Exoplanet Excursions: July 2014

Jon travels to a planet where the mountains are capped not with snow, but diamonds.

The astonishing alien splendour of the Upsilon Andromedae system enthralled the senses – it seems fitting that the first multi-planetary system around a main sequence star discovered by humans should be such a spectacular one.

Credit: Illustration by Mark Garlick

This seems to have given me a thirst for firsts, and so this time I’m on the way to the first ‘super Earth’ discovered around a main sequence star, a planet named 55 Cancri e.

I remember that during the first Sky at Night  ‘Moore Marathon’ Pete Lawrence talked about the 55 Cancri system with a particularly arched eyebrow reminiscent of Roger Moore, as if to highlight its particular fascination. If Pete says it’s good I believe him, so as Patrick Troughton’s Doctor Who would say: “Ready? Hold tight, here we go.”

55 Cancri is itself a binary star, its components widely separated. As I close in on the planetary system around the main star, a yellow dwarf, its red dwarf companion disappears from view.

The innermost planet, designated 55 Cancri e, is a remarkable tidally locked ‘super-Earth’ that is 7.8 times the mass of our planet and takes just 18 hours to complete its orbit.

This isn’t the most exciting thing about it, however: 55 Cancri e is a carbon planet. You can almost sense the force of its gravity punching through space like a Frank Bruno right cross. Being a carbon world there’s likely to be a core of iron or steel beneath the vast regions of graphite across the surface. This far-flung super-Earth could provide a permanent supply of pencils to the entire Galaxy.

Having barely had the chance to adjust the Cruiser Globe for the effects of the increased gravity, I witness a blistering volcanic eruption. Since this is a carbon planet, it’s surely got to be one of the most fascinating and profound sights the Universe can serve up – it’s raining diamonds!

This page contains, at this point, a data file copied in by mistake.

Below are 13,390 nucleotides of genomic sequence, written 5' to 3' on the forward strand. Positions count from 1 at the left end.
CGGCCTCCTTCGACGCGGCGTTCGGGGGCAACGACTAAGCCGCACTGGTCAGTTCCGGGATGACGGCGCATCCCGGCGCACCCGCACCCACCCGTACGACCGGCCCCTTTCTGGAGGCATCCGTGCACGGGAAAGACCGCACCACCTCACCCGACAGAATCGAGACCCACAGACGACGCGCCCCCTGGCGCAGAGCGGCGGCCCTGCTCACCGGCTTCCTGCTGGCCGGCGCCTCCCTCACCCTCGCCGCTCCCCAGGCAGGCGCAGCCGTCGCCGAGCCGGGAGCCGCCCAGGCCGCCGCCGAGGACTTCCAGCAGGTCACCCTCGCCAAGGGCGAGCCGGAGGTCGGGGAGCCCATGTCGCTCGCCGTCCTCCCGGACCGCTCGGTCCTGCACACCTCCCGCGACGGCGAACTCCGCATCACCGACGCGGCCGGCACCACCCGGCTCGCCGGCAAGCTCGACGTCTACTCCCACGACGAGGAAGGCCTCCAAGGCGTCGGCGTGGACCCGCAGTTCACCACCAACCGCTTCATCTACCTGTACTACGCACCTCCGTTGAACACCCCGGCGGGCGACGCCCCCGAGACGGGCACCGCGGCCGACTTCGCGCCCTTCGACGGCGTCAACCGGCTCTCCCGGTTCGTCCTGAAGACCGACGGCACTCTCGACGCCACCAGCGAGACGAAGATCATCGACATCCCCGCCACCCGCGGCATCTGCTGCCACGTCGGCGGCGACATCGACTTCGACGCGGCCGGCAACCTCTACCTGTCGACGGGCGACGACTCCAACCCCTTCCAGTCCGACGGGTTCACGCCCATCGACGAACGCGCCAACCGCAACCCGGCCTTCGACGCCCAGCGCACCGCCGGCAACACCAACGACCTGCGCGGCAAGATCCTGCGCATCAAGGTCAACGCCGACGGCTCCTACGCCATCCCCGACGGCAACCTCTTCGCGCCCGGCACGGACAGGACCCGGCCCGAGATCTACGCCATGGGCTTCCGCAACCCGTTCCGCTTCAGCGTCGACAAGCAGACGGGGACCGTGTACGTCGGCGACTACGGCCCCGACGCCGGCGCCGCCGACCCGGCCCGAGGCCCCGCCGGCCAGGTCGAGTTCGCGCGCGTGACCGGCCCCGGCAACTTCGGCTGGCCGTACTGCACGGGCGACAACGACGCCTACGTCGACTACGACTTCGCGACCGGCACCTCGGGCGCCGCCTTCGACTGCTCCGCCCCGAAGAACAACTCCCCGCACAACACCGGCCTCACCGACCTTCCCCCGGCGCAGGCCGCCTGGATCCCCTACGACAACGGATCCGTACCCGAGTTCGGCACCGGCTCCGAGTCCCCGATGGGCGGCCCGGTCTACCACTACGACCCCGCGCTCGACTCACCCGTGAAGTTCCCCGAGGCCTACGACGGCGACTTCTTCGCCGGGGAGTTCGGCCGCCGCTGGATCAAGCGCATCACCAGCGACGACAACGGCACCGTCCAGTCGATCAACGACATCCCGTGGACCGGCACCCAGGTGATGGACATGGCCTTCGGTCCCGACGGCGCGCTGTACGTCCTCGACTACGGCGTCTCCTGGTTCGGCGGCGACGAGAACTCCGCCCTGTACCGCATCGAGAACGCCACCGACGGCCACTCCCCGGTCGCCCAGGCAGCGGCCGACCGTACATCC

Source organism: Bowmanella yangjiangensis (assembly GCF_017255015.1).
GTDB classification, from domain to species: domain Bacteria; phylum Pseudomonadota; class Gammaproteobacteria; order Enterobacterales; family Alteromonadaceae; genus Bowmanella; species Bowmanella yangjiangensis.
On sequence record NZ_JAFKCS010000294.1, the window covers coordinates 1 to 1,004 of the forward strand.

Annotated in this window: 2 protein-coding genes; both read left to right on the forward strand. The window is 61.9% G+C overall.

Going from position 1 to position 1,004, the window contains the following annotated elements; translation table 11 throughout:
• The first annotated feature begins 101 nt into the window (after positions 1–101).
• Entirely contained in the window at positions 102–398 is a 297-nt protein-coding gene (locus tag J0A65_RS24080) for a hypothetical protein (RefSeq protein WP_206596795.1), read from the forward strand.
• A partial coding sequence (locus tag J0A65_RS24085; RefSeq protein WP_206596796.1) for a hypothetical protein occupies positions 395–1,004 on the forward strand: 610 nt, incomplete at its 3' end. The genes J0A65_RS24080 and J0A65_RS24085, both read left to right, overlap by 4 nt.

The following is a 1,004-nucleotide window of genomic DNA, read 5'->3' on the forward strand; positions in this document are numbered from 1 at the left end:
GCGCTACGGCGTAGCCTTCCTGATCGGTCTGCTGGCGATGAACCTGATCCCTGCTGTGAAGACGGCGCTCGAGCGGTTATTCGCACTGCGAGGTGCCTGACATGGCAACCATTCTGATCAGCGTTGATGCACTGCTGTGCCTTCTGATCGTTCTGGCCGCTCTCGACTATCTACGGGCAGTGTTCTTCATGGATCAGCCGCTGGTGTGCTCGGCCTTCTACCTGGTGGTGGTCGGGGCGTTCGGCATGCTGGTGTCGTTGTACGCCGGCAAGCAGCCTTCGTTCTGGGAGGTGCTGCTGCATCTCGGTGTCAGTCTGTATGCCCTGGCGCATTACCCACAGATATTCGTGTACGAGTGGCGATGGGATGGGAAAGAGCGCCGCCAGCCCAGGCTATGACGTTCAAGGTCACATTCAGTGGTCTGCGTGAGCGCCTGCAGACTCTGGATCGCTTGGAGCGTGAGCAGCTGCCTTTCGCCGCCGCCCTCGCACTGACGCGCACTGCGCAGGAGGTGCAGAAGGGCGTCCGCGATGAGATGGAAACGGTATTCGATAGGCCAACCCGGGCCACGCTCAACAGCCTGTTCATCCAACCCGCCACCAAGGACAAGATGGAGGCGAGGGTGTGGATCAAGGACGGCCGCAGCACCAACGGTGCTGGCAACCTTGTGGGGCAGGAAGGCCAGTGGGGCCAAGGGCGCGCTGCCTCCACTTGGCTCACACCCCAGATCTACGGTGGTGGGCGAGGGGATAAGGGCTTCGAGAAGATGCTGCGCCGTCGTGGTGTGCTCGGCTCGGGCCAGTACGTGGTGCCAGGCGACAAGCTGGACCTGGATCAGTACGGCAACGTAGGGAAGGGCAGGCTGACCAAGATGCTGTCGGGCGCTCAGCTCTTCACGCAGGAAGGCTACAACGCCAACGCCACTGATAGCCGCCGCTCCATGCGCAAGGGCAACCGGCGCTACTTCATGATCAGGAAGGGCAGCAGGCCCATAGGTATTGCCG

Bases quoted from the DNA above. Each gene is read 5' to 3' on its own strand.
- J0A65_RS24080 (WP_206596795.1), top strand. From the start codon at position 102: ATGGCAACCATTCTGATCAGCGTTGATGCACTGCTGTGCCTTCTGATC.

Such eruptions are fairly common here and the landscapes they give rise to are glorious. The vast, glittering, mountainous regions of diamond are incredible. You can imagine this place being the destination of endless  interstellar WAG shopping voyages in future decades.

I steer the Cruiser Globe to the precise point where a sliver of the yellow dwarf star is visible beyond the planet’s horizon. Here, as the starlight cuts through the mountains of translucent diamond, they glow as if lit by candlelight. Spectacularly, these diamond mountains act like a Himalaya-scale prism, beaming the light of the home star upward into a mesmerising and permanent rainbow. This vision – the spectrum of an alien rainbow stretched over diamond mountains that are washed through with the glow of an alien dawn – is one that would inspire a flow of poetry.

All that’s missing is a soundtrack from a rather large pipe organ. In fact no, not a pipe organ. I wouldn’t be surprised if a vision like this was in the imagination of Sibelius himself as he composed At The Castle Gate.

Jon Culshaw is a comedian, impressionist and guest on The Sky at Night

This column appeared in the July 2014 issue of BBC Sky at Night Magazine

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